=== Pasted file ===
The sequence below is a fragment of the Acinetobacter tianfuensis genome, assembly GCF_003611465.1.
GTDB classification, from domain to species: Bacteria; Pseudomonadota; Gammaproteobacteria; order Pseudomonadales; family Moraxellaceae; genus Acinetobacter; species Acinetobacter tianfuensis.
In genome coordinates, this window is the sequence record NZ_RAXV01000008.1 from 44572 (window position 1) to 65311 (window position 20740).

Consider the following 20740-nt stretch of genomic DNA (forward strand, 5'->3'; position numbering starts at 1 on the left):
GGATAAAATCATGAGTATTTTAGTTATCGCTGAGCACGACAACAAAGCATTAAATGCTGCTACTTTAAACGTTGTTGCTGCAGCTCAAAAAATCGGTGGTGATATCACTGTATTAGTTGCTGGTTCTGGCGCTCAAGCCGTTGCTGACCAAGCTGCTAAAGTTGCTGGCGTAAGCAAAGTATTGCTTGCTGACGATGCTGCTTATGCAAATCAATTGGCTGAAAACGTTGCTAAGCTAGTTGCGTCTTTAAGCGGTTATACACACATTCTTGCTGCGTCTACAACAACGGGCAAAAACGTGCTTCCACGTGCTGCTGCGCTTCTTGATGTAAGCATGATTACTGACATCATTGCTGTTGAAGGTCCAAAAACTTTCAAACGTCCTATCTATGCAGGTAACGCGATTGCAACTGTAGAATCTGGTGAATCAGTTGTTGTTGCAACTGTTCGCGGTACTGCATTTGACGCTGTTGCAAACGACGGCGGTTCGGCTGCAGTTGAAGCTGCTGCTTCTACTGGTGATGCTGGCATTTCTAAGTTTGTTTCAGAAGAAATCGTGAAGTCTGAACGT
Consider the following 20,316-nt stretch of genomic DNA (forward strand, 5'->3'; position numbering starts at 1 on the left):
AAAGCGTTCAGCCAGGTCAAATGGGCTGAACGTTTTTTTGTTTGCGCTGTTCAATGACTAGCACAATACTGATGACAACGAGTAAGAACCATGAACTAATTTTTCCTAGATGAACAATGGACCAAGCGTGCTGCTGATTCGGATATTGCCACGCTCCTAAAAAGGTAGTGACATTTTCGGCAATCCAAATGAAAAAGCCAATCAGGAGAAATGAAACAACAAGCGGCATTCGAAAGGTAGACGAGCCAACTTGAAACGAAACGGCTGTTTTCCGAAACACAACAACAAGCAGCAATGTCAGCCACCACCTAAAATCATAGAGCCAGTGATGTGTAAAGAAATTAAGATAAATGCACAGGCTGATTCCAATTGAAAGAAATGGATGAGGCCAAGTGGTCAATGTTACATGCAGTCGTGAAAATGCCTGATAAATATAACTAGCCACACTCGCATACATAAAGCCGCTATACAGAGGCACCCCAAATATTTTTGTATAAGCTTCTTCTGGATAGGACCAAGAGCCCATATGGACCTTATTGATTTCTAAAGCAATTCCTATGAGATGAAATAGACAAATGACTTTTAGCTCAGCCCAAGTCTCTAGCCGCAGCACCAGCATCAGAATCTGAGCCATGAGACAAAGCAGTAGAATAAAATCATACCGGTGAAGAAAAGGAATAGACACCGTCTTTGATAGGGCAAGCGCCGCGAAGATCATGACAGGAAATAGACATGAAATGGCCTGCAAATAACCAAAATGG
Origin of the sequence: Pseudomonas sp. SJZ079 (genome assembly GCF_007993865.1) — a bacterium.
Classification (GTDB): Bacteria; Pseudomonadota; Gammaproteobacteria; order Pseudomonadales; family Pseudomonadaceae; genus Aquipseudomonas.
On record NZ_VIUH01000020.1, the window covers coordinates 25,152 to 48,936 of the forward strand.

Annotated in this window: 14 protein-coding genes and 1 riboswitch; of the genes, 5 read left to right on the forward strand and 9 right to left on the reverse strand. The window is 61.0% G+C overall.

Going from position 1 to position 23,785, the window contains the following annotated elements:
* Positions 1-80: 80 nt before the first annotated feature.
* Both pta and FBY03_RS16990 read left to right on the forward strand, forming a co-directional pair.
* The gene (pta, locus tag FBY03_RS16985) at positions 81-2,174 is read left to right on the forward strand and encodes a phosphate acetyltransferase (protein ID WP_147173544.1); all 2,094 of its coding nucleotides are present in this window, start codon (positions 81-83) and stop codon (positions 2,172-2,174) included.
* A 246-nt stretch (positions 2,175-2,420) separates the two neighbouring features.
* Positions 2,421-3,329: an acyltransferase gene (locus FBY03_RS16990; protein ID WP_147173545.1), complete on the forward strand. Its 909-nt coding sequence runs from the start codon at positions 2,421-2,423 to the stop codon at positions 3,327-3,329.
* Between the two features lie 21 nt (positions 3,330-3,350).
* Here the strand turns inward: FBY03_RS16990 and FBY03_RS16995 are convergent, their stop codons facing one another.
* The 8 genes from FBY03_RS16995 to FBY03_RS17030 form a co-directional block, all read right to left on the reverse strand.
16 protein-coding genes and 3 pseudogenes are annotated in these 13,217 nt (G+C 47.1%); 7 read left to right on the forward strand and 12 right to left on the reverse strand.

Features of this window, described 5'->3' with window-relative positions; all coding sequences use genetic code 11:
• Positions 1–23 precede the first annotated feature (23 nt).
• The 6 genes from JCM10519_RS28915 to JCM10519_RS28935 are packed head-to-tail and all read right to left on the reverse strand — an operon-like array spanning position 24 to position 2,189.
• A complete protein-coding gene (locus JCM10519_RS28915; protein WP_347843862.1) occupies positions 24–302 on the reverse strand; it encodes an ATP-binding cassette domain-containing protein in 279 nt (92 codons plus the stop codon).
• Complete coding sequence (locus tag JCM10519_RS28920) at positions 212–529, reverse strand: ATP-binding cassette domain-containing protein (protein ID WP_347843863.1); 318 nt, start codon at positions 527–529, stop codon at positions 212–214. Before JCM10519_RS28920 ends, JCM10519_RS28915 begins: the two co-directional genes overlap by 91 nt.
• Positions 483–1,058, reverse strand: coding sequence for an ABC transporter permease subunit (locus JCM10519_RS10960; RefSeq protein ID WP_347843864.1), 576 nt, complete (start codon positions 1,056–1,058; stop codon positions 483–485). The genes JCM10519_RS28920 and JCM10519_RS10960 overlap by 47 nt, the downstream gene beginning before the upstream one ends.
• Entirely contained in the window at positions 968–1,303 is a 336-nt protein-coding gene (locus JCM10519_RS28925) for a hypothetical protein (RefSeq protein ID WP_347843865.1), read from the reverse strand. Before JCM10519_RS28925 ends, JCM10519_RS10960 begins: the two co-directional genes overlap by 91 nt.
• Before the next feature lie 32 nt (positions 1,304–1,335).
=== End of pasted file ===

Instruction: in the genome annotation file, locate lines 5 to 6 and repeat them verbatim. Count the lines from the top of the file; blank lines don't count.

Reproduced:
GGATAAAATCATGAGTATTTTAGTTATCGCTGAGCACGACAACAAAGCATTAAATGCTGCTACTTTAAACGTTGTTGCTGCAGCTCAAAAAATCGGTGGTGATATCACTGTATTAGTTGCTGGTTCTGGCGCTCAAGCCGTTGCTGACCAAGCTGCTAAAGTTGCTGGCGTAAGCAAAGTATTGCTTGCTGACGATGCTGCTTATGCAAATCAATTGGCTGAAAACGTTGCTAAGCTAGTTGCGTCTTTAAGCGGTTATACACACATTCTTGCTGCGTCTACAACAACGGGCAAAAACGTGCTTCCACGTGCTGCTGCGCTTCTTGATGTAAGCATGATTACTGACATCATTGCTGTTGAAGGTCCAAAAACTTTCAAACGTCCTATCTATGCAGGTAACGCGATTGCAACTGTAGAATCTGGTGAATCAGTTGTTGTTGCAACTGTTCGCGGTACTGCATTTGACGCTGTTGCAAACGACGGCGGTTCGGCTGCAGTTGAAGCTGCTGCTTCTACTGGTGATGCTGGCATTTCTAAGTTTGTTTCAGAAGAAATCGTGAAGTCTGAACGT
Consider the following 20,316-nt stretch of genomic DNA (forward strand, 5'->3'; position numbering starts at 1 on the left):